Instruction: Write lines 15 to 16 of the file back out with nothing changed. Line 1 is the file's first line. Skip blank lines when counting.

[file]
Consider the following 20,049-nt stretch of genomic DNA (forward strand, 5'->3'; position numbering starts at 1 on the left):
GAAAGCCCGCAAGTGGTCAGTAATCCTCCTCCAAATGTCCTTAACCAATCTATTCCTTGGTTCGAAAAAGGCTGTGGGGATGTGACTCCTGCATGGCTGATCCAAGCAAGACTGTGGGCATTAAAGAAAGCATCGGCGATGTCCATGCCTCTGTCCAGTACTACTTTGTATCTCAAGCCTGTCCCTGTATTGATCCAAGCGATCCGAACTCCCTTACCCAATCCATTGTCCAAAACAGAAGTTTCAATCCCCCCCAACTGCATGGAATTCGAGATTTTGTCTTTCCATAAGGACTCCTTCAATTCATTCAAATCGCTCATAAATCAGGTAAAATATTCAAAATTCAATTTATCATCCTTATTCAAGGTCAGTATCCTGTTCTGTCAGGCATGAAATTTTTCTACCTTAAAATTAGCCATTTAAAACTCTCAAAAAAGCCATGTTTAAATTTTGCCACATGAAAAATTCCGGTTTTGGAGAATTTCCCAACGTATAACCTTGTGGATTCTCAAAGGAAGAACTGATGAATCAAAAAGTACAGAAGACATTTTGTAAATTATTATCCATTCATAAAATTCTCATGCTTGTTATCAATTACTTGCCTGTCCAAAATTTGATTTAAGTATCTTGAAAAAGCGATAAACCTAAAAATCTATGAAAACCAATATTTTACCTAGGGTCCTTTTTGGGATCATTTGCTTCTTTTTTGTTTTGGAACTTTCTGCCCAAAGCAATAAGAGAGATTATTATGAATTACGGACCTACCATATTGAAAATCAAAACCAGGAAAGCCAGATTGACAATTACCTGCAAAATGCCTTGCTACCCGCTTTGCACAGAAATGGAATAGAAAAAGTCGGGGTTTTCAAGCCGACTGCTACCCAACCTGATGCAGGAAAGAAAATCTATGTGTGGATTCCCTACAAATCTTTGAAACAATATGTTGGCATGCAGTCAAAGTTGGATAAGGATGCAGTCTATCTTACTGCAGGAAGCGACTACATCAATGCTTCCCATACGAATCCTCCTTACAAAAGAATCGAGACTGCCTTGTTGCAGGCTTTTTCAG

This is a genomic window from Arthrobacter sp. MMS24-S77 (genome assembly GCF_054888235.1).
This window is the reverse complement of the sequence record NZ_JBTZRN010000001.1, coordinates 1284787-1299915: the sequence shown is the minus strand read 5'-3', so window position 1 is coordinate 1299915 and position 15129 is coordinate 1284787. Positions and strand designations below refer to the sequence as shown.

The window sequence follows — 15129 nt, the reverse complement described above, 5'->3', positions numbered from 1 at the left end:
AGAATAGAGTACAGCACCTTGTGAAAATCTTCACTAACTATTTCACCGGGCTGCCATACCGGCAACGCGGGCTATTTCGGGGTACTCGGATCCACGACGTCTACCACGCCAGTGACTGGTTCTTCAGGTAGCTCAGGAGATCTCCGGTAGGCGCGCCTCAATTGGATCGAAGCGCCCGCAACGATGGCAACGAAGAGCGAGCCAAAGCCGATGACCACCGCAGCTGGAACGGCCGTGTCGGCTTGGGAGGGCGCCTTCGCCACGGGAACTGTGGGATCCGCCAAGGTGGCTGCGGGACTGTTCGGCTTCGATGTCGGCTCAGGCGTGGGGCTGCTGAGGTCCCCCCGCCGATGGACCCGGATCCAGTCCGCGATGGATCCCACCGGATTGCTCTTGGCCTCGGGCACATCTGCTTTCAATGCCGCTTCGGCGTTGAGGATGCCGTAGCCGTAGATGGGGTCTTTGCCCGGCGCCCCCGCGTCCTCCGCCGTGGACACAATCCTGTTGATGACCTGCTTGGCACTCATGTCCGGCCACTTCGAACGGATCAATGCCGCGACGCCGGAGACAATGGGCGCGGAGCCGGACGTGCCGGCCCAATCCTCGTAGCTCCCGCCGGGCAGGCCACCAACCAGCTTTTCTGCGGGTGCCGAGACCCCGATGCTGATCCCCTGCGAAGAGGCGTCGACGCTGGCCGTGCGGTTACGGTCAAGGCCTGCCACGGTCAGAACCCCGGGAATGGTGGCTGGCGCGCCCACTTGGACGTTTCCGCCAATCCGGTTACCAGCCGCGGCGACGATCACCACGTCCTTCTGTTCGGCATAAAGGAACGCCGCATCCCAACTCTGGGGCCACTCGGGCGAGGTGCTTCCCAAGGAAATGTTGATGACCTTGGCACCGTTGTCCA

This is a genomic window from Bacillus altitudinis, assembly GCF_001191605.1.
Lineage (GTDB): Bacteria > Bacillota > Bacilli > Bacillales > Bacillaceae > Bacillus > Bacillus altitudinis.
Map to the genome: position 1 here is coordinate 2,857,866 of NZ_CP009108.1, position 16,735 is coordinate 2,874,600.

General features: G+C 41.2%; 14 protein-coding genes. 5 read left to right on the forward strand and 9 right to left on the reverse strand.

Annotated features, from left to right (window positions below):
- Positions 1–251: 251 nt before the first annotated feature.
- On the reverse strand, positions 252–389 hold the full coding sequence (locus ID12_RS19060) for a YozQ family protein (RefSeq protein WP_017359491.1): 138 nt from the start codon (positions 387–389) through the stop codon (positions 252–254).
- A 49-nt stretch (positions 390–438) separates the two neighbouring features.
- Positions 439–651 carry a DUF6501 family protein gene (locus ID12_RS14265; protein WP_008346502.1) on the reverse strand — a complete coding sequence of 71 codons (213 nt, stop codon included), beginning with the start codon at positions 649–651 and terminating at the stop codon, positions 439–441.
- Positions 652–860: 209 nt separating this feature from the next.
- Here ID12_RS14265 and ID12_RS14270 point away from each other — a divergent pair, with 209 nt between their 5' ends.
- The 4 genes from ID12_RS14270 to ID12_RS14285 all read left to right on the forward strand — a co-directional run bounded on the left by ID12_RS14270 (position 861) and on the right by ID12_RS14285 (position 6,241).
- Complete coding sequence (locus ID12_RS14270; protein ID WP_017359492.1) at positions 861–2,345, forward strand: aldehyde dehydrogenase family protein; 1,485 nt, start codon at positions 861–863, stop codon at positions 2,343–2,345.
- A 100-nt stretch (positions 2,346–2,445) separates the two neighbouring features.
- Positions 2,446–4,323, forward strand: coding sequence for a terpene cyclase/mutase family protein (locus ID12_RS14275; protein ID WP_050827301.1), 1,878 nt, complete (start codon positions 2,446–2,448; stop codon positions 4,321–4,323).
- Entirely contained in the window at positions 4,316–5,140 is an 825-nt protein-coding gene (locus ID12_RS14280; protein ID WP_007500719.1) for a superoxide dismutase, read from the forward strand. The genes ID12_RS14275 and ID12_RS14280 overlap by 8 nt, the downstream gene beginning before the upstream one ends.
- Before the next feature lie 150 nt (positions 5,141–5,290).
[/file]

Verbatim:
- Positions 439–651 carry a DUF6501 family protein gene (locus ID12_RS14265; protein WP_008346502.1) on the reverse strand — a complete coding sequence of 71 codons (213 nt, stop codon included), beginning with the start codon at positions 649–651 and terminating at the stop codon, positions 439–441.
- Positions 652–860: 209 nt separating this feature from the next.